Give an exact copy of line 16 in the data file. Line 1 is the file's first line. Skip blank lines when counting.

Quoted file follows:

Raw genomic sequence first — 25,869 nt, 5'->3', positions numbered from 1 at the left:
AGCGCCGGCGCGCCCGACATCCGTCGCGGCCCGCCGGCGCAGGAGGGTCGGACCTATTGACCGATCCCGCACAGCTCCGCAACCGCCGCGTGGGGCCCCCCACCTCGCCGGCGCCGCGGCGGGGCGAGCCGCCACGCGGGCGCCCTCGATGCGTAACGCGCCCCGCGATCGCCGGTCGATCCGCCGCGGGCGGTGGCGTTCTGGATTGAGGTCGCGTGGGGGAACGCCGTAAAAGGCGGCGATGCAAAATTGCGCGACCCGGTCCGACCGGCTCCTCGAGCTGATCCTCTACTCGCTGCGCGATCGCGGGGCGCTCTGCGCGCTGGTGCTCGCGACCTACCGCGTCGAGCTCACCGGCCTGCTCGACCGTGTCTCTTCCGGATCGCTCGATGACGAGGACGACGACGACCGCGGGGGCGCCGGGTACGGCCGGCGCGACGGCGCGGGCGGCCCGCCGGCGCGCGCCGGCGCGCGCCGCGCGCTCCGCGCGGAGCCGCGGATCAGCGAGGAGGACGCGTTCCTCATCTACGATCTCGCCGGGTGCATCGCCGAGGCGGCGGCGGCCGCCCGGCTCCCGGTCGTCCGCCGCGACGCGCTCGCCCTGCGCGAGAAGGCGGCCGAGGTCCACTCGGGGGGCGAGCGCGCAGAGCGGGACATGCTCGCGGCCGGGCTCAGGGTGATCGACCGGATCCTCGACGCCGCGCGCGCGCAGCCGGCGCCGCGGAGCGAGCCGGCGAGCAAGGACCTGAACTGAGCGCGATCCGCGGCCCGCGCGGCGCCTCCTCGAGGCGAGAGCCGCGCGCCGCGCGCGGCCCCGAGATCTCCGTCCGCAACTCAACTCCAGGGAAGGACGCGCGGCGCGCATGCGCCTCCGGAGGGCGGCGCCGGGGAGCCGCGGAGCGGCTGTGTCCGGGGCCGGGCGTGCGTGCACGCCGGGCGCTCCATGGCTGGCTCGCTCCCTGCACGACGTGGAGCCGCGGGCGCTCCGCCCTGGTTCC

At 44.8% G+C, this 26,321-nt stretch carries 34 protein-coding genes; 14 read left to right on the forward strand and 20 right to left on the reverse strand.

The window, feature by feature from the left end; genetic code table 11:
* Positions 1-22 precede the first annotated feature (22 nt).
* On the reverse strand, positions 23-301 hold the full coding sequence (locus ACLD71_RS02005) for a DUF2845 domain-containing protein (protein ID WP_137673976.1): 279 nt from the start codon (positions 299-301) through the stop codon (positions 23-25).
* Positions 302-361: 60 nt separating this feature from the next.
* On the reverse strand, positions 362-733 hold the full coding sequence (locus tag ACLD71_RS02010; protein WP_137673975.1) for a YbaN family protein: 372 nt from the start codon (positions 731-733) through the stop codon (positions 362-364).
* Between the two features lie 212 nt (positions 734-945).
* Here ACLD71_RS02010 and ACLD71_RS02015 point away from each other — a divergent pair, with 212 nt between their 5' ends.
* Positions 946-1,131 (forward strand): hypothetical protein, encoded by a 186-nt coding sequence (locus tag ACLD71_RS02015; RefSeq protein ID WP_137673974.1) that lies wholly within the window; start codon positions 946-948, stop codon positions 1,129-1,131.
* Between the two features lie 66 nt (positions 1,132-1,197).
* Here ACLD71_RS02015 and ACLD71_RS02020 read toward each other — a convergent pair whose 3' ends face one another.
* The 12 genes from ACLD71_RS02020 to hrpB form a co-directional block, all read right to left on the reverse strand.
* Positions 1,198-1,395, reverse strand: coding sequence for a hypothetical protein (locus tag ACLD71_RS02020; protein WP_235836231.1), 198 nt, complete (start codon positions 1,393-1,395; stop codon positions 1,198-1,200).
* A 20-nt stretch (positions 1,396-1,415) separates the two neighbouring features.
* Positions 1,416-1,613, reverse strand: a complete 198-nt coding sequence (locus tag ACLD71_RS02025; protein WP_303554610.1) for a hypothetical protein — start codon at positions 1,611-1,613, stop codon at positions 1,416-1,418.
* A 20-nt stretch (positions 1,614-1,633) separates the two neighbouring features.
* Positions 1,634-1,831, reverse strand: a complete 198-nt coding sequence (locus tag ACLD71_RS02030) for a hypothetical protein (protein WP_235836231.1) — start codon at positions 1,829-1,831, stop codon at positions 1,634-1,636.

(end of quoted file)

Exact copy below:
* A 20-nt stretch (positions 1,396-1,415) separates the two neighbouring features.